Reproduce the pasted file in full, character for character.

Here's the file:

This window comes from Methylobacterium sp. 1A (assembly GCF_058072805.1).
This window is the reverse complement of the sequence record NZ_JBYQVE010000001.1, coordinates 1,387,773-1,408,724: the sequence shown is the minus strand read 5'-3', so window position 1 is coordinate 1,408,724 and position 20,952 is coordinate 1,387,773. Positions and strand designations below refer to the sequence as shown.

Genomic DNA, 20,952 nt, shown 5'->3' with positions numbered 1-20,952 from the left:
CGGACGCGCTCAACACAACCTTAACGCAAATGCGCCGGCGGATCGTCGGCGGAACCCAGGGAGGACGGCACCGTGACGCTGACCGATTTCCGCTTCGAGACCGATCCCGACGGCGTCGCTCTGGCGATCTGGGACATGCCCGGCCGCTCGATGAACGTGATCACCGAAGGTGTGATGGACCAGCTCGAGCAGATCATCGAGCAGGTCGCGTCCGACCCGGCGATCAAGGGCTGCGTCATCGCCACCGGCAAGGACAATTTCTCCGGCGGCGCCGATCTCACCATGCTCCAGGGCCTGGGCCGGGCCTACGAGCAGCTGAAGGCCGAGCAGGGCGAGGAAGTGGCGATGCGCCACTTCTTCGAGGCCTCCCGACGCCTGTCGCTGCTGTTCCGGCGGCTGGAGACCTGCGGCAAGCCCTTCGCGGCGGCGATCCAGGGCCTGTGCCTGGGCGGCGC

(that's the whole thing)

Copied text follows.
This window comes from Methylobacterium sp. 1A (assembly GCF_058072805.1).
This window is the reverse complement of the sequence record NZ_JBYQVE010000001.1, coordinates 1,387,773-1,408,724: the sequence shown is the minus strand read 5'-3', so window position 1 is coordinate 1,408,724 and position 20,952 is coordinate 1,387,773. Positions and strand designations below refer to the sequence as shown.

Genomic DNA, 20,952 nt, shown 5'->3' with positions numbered 1-20,952 from the left:
CGGACGCGCTCAACACAACCTTAACGCAAATGCGCCGGCGGATCGTCGGCGGAACCCAGGGAGGACGGCACCGTGACGCTGACCGATTTCCGCTTCGAGACCGATCCCGACGGCGTCGCTCTGGCGATCTGGGACATGCCCGGCCGCTCGATGAACGTGATCACCGAAGGTGTGATGGACCAGCTCGAGCAGATCATCGAGCAGGTCGCGTCCGACCCGGCGATCAAGGGCTGCGTCATCGCCACCGGCAAGGACAATTTCTCCGGCGGCGCCGATCTCACCATGCTCCAGGGCCTGGGCCGGGCCTACGAGCAGCTGAAGGCCGAGCAGGGCGAGGAAGTGGCGATGCGCCACTTCTTCGAGGCCTCCCGACGCCTGTCGCTGCTGTTCCGGCGGCTGGAGACCTGCGGCAAGCCCTTCGCGGCGGCGATCCAGGGCCTGTGCCTGGGCGGCGC